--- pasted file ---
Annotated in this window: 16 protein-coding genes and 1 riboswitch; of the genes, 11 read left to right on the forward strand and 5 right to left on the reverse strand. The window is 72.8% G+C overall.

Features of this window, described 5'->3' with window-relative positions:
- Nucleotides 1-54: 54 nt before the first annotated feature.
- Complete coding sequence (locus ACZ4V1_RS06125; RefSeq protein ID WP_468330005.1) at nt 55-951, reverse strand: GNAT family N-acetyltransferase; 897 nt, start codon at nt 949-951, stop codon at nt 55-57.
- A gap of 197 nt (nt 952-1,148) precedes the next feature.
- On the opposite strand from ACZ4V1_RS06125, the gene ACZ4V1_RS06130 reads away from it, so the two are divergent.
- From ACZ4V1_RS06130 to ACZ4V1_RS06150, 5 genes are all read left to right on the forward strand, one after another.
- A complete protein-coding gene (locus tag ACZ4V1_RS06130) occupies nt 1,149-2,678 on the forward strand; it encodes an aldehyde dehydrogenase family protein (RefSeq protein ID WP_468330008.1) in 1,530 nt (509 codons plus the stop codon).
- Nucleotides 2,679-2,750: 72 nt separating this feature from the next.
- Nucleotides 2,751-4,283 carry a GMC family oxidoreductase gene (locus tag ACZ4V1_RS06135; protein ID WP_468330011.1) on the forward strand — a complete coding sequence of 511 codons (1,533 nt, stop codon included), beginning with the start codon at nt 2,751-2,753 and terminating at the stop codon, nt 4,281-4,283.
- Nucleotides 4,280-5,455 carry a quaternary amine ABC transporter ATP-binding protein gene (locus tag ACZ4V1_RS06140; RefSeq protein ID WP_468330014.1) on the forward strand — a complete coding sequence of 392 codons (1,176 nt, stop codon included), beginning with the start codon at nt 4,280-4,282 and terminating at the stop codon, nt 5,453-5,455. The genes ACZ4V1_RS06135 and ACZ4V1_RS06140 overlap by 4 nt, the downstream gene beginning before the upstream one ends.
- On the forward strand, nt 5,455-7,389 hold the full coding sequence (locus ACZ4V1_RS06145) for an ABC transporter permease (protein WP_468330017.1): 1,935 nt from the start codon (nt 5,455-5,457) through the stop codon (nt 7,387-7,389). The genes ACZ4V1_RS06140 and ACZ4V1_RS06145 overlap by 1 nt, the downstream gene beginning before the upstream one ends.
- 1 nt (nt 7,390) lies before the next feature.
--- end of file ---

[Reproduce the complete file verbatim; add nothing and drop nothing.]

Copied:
Annotated in this window: 16 protein-coding genes and 1 riboswitch; of the genes, 11 read left to right on the forward strand and 5 right to left on the reverse strand. The window is 72.8% G+C overall.

Features of this window, described 5'->3' with window-relative positions:
- Nucleotides 1-54: 54 nt before the first annotated feature.
- Complete coding sequence (locus ACZ4V1_RS06125; RefSeq protein ID WP_468330005.1) at nt 55-951, reverse strand: GNAT family N-acetyltransferase; 897 nt, start codon at nt 949-951, stop codon at nt 55-57.
- A gap of 197 nt (nt 952-1,148) precedes the next feature.
- On the opposite strand from ACZ4V1_RS06125, the gene ACZ4V1_RS06130 reads away from it, so the two are divergent.
- From ACZ4V1_RS06130 to ACZ4V1_RS06150, 5 genes are all read left to right on the forward strand, one after another.
- A complete protein-coding gene (locus tag ACZ4V1_RS06130) occupies nt 1,149-2,678 on the forward strand; it encodes an aldehyde dehydrogenase family protein (RefSeq protein ID WP_468330008.1) in 1,530 nt (509 codons plus the stop codon).
- Nucleotides 2,679-2,750: 72 nt separating this feature from the next.
- Nucleotides 2,751-4,283 carry a GMC family oxidoreductase gene (locus tag ACZ4V1_RS06135; protein ID WP_468330011.1) on the forward strand — a complete coding sequence of 511 codons (1,533 nt, stop codon included), beginning with the start codon at nt 2,751-2,753 and terminating at the stop codon, nt 4,281-4,283.
- Nucleotides 4,280-5,455 carry a quaternary amine ABC transporter ATP-binding protein gene (locus tag ACZ4V1_RS06140; RefSeq protein ID WP_468330014.1) on the forward strand — a complete coding sequence of 392 codons (1,176 nt, stop codon included), beginning with the start codon at nt 4,280-4,282 and terminating at the stop codon, nt 5,453-5,455. The genes ACZ4V1_RS06135 and ACZ4V1_RS06140 overlap by 4 nt, the downstream gene beginning before the upstream one ends.
- On the forward strand, nt 5,455-7,389 hold the full coding sequence (locus ACZ4V1_RS06145) for an ABC transporter permease (protein WP_468330017.1): 1,935 nt from the start codon (nt 5,455-5,457) through the stop codon (nt 7,387-7,389). The genes ACZ4V1_RS06140 and ACZ4V1_RS06145 overlap by 1 nt, the downstream gene beginning before the upstream one ends.
- 1 nt (nt 7,390) lies before the next feature.